Nearly two months after the news came to Bolton of the deaths in action in North Africa of several well-known officers and men of the Loyal Regiment, the veil of mystery surrounding the battalion’s action has been lifted a little by the War Office itself. This, there can be little doubt, is the action in which the commanding officer, Lieut-Col. G. W. Wordsworth Gibson, the adjutant, Major Oclee, and a number of officers, including Capt. P. Sandys-Clarke of Dimple, Lieut. H. K. Clapperton, Lieut. Alfred Clark, Lieut. J. D. Hampson, and many of the men lost their lives.


Bolton Journal and Guardian
28 April 1944

Roll of Honour


CLAPPERTON – In loving memory of our dear son and brother, Lieut. HAROLD KENNETH CLAPPERTON of the Loyal Regt, who was wounded in action and died at Thibar, Tunisia, on April 25th Easter Sunday 1943. - Springfield, Green-lane, Bolton.

Harold's niece Carol Weitz (born 1944, to John and Joan) gives an insight into the impact of the war on her family:

"I am old enough to remember ‘The War’ as a regular point of reference in the adults’ conversations throughout my childhood. My father didn’t come home until I was two. His elder brother was a hero. The youngest, Harold, became a family icon. His orphaned father had worked his way up from the mill floor, created a cotton spinning combine and travelled to Germany to buy the best machines. He learnt some German, tried to read Schiller, and treated his daughters to a mini ‘Grand Tour’. Harold worked happily in Düsseldorf, spoke fluent German, had good friends. The war broke out. He came back. By 1943 he was lying in a war grave in North Africa, aged 23.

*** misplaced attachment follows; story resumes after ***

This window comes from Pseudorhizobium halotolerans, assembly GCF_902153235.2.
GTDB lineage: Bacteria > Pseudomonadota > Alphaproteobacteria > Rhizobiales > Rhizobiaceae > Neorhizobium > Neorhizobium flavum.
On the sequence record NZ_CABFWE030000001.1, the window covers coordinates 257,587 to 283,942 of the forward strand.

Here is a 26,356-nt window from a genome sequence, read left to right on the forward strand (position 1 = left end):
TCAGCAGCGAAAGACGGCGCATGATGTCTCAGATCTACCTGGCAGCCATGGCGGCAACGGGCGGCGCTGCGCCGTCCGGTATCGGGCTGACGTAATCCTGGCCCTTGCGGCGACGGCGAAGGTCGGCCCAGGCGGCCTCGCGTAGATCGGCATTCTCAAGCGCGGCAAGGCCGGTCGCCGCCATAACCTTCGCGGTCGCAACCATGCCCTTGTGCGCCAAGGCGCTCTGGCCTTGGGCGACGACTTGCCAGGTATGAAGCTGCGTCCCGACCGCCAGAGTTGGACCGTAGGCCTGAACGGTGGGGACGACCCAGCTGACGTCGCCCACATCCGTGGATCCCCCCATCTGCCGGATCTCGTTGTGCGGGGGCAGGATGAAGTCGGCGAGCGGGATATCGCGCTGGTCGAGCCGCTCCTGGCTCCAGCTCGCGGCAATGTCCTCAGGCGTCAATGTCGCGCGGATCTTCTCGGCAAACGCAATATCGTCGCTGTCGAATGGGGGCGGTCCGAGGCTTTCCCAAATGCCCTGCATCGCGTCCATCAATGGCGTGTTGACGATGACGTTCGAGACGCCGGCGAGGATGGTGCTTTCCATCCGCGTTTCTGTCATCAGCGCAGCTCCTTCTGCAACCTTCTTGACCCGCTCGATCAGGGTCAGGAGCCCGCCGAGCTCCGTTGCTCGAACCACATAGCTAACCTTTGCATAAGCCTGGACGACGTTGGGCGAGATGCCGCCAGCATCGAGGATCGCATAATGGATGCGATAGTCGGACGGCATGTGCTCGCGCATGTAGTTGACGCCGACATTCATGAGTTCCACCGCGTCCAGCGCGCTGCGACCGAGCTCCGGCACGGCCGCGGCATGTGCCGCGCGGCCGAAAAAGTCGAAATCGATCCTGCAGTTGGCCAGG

‘Never again’ we said, and bridges were built to bring war-torn Europe closer together. At school we didn’t learn about ‘The War’. At home no questions were asked and nothing explained. Dad’s photos of P.O.W.s were in a forbidden drawer, a chapter too horrible to open. I was simply programmed for peace. Perhaps my parents just wanted a quiet life. Mum said ‘No politics in here!’ They read the Daily Mail at breakfast and at tea. They ordered the The Observer when I was preparing for University. We never talked about anything.

At 15 I went to Hamburg on the first school exchange since The War. My pen-friend showed me bombsites between the buildings. ‘You did that!’ she said. Quite likely it had indeed been my Uncle George, DFC, Bomber Command. He wept later when he saw my baby girl. ‘How many infants like her did I kill?’ She has a German father.

He was born in 1940, and by the sixties he was with the first Bundeswehr Panzer division to train alongside British troops in Wales. Enemies became allies.

I studied German and was sent to Hanover for a term. At 21 I got on a boat and went and found work, teaching, translating, in Hanover and then West Berlin, as free as a bird. Later I married Hanfried Weitz and had a full-time post in Hamburg."

 

Harold Kenneth Clapperton

Harold Kenneth Clapperton

Lieutenant: 219886

1st Battalion
The Loyal Regiment ( (North Lancashire)

Born: Westhoughton, Lancashire 1919

Died: Thibar, Tunisia 25 April 1943

Link to CWGC Casualty Details

Loyal Regiment